• October 22nd, 2019

Obtaining a driver’s license was once widely regarded as a “rite of passage” for teenagers in the United States. However, only 36% of young people surveyed in 2012 by the AAA Foundation for Traffic Safety reported having obtained their first driver’s license at or before the age of 16 and only 54% reported having done so before they turned 18 (Tefft et al., 2013). At that time, it was not clear whether the apparent decrease in teen licensing was a temporary effect of the Great Recession of 2007–2009 — the effects of which lingered for several years — or whether the prevalence of teen driver licensure would remain at that level. Some wondered if rates of licensing among young people might decrease further due to broader societal trends.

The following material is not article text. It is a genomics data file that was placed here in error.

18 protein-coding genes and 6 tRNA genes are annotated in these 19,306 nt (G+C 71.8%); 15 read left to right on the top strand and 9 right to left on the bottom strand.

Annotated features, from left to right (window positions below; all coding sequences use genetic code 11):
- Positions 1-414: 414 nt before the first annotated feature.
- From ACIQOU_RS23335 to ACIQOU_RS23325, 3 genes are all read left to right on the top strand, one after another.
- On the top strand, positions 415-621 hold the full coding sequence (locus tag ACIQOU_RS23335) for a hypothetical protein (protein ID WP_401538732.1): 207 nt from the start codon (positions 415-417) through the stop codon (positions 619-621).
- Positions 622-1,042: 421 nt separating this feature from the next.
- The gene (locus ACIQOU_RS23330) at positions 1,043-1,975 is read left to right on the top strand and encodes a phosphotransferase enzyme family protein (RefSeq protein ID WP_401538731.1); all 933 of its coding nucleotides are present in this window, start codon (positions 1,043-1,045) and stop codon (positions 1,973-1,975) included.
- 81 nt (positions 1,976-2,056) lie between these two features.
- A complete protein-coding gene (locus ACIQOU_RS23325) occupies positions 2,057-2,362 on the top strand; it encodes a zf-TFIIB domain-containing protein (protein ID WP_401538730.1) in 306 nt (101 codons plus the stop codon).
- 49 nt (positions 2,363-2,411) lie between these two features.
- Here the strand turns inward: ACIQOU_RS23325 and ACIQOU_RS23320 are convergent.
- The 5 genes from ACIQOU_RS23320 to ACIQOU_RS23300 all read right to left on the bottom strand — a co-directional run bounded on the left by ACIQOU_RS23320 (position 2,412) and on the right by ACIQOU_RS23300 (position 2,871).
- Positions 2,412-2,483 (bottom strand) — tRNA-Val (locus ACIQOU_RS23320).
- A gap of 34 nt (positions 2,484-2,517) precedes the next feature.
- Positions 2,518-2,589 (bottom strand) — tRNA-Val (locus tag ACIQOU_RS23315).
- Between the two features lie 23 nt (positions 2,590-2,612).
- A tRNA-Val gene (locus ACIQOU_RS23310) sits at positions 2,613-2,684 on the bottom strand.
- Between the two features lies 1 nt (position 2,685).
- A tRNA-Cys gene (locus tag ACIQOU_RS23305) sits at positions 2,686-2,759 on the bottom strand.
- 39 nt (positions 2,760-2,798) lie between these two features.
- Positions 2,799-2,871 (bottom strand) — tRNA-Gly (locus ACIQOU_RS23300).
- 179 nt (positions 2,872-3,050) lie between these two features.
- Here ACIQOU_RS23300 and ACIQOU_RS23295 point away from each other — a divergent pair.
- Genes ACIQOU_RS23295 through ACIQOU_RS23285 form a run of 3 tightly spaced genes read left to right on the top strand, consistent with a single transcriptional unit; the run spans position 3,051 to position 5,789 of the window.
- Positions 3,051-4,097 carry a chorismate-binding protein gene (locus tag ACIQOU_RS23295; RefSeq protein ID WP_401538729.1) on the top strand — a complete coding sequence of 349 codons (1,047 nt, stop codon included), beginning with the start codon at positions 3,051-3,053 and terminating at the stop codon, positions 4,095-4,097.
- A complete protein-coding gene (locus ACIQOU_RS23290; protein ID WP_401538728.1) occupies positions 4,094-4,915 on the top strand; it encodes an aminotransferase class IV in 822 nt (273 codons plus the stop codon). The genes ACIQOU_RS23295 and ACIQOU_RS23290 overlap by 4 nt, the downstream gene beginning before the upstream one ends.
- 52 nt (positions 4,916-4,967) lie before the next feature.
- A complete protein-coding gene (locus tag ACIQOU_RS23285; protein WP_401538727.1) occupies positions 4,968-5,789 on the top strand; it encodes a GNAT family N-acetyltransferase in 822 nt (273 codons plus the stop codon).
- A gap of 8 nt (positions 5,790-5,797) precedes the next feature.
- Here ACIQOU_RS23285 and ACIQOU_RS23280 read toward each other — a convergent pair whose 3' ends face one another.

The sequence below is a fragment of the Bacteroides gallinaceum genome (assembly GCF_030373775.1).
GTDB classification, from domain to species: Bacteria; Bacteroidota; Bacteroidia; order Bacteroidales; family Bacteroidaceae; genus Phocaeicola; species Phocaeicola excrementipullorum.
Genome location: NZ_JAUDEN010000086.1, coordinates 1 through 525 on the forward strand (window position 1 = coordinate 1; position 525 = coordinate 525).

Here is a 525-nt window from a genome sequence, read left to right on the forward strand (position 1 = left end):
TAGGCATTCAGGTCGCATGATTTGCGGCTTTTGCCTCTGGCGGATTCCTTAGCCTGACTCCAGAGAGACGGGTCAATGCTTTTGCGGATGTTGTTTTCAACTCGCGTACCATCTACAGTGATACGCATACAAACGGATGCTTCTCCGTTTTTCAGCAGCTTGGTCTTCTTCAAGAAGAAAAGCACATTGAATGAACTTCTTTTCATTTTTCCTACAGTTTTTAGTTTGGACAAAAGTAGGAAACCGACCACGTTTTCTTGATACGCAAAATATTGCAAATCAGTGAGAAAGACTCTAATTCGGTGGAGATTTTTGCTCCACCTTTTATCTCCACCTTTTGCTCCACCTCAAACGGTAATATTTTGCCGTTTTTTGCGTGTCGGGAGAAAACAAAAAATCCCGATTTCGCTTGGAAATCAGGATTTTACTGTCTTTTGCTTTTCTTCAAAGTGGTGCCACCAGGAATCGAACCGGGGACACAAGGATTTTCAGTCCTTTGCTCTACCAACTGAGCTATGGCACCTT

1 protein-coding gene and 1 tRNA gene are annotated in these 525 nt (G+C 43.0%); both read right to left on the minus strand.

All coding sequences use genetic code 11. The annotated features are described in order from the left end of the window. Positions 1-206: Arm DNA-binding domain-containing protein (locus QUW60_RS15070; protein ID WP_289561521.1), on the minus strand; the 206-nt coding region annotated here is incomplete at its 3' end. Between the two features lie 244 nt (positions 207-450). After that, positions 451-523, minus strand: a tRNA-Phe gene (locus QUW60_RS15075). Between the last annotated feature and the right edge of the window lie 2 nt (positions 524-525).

To investigate this phenomenon, the AAA Foundation in 2019 surveyed a nationally-representative sample of 1,402 young adults ages 18–24 to estimate the proportion of young adults nationwide who possess a driver’s license, the ages at which they first obtained their license, and factors associated with the timing of licensure. Results show that an estimated 41% of this cohort received their first driver’s license at or before age 16, 19% at age 17, and 28% at age 18 or older. An additional 4% had a learner’s permit, and 8% have neither a license nor a permit. This Research Brief presents current, detailed information on the prevalence and timing of licensure among young adults ages 18–24 in relation to demographic characteristics and other factors.